Children with autism often struggle to communicate. Many avoid eye contact, don’t understand the context of conversation and may miss visual cues from others around them.

But by allowing children with autism spectrum disorder (ASD) to study with Ohio State University student actors who are engaging students in Shakespeare-based activities, the hope is that they will improve their socializing and communicating skills, said Dr. Marc J. Tassé, director of the Nisonger Center and principal investigator on the waitlist control trial studying the unique intervention.

“In this intervention with middle school children with autism, we’re using Shakespeare’s play, The Tempest,” said Tassé, who is also a clinical psychologist. “It’s quite amazing to see how a Shakespeare play can be transformed into a therapeutic intervention that encourages students to express themselves and communicate.”



(From the Guardian, 3/26. Olivier Award winners will be announced 4/28.)

Best actor

Rupert Everett – The Judas Kiss
James McAvoy – Macbeth
Mark Rylance – Twelfth Night
Rafe Spall – Constellations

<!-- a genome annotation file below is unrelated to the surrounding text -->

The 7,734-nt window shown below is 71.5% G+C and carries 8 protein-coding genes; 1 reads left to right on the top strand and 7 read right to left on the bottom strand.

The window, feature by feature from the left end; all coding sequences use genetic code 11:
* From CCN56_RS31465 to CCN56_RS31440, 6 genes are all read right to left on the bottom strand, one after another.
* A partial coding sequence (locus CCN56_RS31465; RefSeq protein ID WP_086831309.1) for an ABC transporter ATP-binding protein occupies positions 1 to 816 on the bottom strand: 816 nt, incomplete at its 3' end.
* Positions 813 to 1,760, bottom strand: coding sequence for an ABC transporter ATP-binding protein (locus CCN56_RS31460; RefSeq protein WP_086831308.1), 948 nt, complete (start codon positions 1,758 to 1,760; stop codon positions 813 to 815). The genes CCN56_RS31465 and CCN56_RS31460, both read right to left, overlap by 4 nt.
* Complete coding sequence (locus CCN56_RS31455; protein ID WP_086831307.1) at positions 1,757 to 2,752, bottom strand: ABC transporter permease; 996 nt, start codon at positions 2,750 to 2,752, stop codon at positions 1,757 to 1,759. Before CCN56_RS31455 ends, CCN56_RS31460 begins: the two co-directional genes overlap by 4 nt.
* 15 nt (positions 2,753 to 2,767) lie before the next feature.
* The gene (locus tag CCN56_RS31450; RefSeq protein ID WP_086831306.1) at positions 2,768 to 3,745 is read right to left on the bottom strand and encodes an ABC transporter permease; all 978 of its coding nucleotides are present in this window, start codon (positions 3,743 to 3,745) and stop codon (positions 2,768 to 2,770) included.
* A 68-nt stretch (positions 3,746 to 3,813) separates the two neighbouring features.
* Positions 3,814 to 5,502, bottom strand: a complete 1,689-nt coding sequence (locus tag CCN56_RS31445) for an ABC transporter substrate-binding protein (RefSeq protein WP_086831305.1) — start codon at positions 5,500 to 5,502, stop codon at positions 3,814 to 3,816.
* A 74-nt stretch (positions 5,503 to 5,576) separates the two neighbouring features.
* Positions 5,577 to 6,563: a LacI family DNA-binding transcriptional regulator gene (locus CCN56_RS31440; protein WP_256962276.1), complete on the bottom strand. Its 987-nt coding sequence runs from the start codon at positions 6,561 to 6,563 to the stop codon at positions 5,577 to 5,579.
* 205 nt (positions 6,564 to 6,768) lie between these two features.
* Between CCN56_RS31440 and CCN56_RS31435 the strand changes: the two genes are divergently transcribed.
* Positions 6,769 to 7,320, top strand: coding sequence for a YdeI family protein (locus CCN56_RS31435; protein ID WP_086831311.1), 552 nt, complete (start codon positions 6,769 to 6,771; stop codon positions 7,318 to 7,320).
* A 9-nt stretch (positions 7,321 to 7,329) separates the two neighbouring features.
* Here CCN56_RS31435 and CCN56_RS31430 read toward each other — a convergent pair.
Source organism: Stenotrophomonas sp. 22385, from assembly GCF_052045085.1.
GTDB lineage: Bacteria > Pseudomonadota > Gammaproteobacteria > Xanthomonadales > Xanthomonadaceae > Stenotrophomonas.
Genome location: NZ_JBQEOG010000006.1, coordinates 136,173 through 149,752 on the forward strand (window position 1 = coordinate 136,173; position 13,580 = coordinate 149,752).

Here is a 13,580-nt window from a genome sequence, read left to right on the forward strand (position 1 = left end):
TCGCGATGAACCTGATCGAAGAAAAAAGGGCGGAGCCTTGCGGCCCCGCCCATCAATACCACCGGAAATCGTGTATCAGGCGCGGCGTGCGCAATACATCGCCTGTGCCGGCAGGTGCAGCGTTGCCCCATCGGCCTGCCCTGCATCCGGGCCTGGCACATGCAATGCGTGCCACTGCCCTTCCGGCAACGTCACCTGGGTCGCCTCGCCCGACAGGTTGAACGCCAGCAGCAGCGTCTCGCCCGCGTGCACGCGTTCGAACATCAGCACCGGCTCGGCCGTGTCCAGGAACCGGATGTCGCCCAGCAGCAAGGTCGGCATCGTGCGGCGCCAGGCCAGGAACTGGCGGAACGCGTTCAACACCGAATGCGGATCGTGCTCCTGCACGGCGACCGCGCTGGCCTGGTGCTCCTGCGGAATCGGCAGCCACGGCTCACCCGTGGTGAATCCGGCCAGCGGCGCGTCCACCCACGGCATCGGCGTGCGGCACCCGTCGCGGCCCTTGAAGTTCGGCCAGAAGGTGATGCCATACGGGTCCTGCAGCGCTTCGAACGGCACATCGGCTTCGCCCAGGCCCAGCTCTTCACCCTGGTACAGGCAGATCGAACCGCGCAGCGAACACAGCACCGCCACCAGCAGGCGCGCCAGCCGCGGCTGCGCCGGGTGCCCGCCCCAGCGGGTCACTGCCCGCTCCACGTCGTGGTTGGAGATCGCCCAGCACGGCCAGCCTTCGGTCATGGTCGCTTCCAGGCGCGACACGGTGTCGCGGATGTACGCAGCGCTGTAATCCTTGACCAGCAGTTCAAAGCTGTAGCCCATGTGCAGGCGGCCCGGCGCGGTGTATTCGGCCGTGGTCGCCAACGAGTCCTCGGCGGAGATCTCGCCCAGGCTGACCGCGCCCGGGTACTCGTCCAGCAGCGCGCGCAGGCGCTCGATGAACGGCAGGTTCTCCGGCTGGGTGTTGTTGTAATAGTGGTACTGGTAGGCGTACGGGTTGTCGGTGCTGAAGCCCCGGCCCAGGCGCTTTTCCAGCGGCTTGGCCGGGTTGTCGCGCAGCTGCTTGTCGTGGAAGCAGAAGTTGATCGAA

Luke Treadaway – The Curious Incident of the Dog in the Night-Time

Best actress

Helen Mirren – The Audience
Hattie Morahan – A Doll's House
Billie Piper – The Effect
Kristin Scott Thomas – Old Times

Best actor in a supporting role

Paul Chahidi – Twelfth Night
Richard McCabe – The Audience
Adrian Scarborough – Hedda Gabler
Kyle Soller – Long Day's Journey Into Night

Best actress in a supporting role

Janie Dee – NSFW
Anastasia Hille – The Effect
Cush Jumbo – Julius Caesar (Donmar Warehouse)
Helen McCrory – The Last of the Haussmans
Nicola Walker – The Curious Incident of the Dog in the Night-Time

Mastercard best new play

The Audience
The Curious Incident of the Dog in the Night-Time
This House



(Rachel Quigley’s article appeared in the Mail Online, 3/26; via Drudge Report.)

A billionaire hedge fund manager bought Picasso's Le Rêve for $155million – t$16million more than he first agreed to pay right before its previous owner tore a hole in it with his elbow.

Steven A. Cohen, whose SAC Capital just settled two insider-trading lawsuits with the government for $616 million, bought himself the belated gift after first agreeing to but it for $139milllion in 2006 from Vegas mogul Steve Wynn.

The price is estimated to be the highest ever paid for an artwork by a U.S. collector–16m-MORE-price-agreed-previous-owner-tore-hole-elbow.html?ito=feeds-newsxml



(Nina Metz's article appeared in the Chicago Tribune, 3/14.)

Size isn't everything, and if you can get your mind out of the gutter for a moment we can talk about why tiny budgets are not necessarily a drawback in the theater. Indeed, in the case of Brandon Ogborn's "TomKat Project," I would argue it is precisely a lack of money that makes the show so good. Throw too many bells and whistles at this thing and it would lose all of its zingy, small-scale, stripped-down charm.